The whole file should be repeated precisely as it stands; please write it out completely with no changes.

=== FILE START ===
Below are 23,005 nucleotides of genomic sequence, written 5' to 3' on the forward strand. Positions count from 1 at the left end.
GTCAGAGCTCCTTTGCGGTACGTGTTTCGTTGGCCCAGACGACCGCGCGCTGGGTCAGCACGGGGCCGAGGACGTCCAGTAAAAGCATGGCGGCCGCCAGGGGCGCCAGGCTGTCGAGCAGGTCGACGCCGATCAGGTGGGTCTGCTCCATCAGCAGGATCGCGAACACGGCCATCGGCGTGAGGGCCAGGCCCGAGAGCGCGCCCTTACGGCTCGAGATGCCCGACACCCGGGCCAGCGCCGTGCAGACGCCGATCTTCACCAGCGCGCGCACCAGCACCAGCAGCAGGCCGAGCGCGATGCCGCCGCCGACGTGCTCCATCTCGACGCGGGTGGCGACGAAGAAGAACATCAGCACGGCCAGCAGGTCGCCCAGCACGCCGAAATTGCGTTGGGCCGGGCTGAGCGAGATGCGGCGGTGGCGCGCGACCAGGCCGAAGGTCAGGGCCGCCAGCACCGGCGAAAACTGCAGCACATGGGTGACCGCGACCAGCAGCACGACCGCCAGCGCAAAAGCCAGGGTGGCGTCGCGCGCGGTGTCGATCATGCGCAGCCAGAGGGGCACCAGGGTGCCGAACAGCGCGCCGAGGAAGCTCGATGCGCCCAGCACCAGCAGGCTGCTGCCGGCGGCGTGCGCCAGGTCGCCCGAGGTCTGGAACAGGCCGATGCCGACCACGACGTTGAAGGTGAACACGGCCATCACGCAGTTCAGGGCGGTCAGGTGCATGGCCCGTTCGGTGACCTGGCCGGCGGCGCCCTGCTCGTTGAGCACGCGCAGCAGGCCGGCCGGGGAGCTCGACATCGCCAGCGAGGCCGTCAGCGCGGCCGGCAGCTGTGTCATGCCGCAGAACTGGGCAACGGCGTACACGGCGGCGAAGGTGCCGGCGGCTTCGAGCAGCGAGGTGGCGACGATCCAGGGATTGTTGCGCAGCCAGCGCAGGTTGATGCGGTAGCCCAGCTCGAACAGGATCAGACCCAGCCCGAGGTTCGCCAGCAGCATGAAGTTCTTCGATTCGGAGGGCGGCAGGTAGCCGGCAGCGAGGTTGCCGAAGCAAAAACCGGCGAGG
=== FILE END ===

Below are 23,005 nucleotides of genomic sequence, written 5' to 3' on the forward strand. Positions count from 1 at the left end.
GTCAGAGCTCCTTTGCGGTACGTGTTTCGTTGGCCCAGACGACCGCGCGCTGGGTCAGCACGGGGCCGAGGACGTCCAGTAAAAGCATGGCGGCCGCCAGGGGCGCCAGGCTGTCGAGCAGGTCGACGCCGATCAGGTGGGTCTGCTCCATCAGCAGGATCGCGAACACGGCCATCGGCGTGAGGGCCAGGCCCGAGAGCGCGCCCTTACGGCTCGAGATGCCCGACACCCGGGCCAGCGCCGTGCAGACGCCGATCTTCACCAGCGCGCGCACCAGCACCAGCAGCAGGCCGAGCGCGATGCCGCCGCCGACGTGCTCCATCTCGACGCGGGTGGCGACGAAGAAGAACATCAGCACGGCCAGCAGGTCGCCCAGCACGCCGAAATTGCGTTGGGCCGGGCTGAGCGAGATGCGGCGGTGGCGCGCGACCAGGCCGAAGGTCAGGGCCGCCAGCACCGGCGAAAACTGCAGCACATGGGTGACCGCGACCAGCAGCACGACCGCCAGCGCAAAAGCCAGGGTGGCGTCGCGCGCGGTGTCGATCATGCGCAGCCAGAGGGGCACCAGGGTGCCGAACAGCGCGCCGAGGAAGCTCGATGCGCCCAGCACCAGCAGGCTGCTGCCGGCGGCGTGCGCCAGGTCGCCCGAGGTCTGGAACAGGCCGATGCCGACCACGACGTTGAAGGTGAACACGGCCATCACGCAGTTCAGGGCGGTCAGGTGCATGGCCCGTTCGGTGACCTGGCCGGCGGCGCCCTGCTCGTTGAGCACGCGCAGCAGGCCGGCCGGGGAGCTCGACATCGCCAGCGAGGCCGTCAGCGCGGCCGGCAGCTGTGTCATGCCGCAGAACTGGGCAACGGCGTACACGGCGGCGAAGGTGCCGGCGGCTTCGAGCAGCGAGGTGGCGACGATCCAGGGATTGTTGCGCAGCCAGCGCAGGTTGATGCGGTAGCCCAGCTCGAACAGGATCAGACCCAGCCCGAGGTTCGCCAGCAGCATGAAGTTCTTCGATTCGGAGGGCGGCAGGTAGCCGGCAGCGAGGTTGCCGAAGCAAAAACCGGCGAGG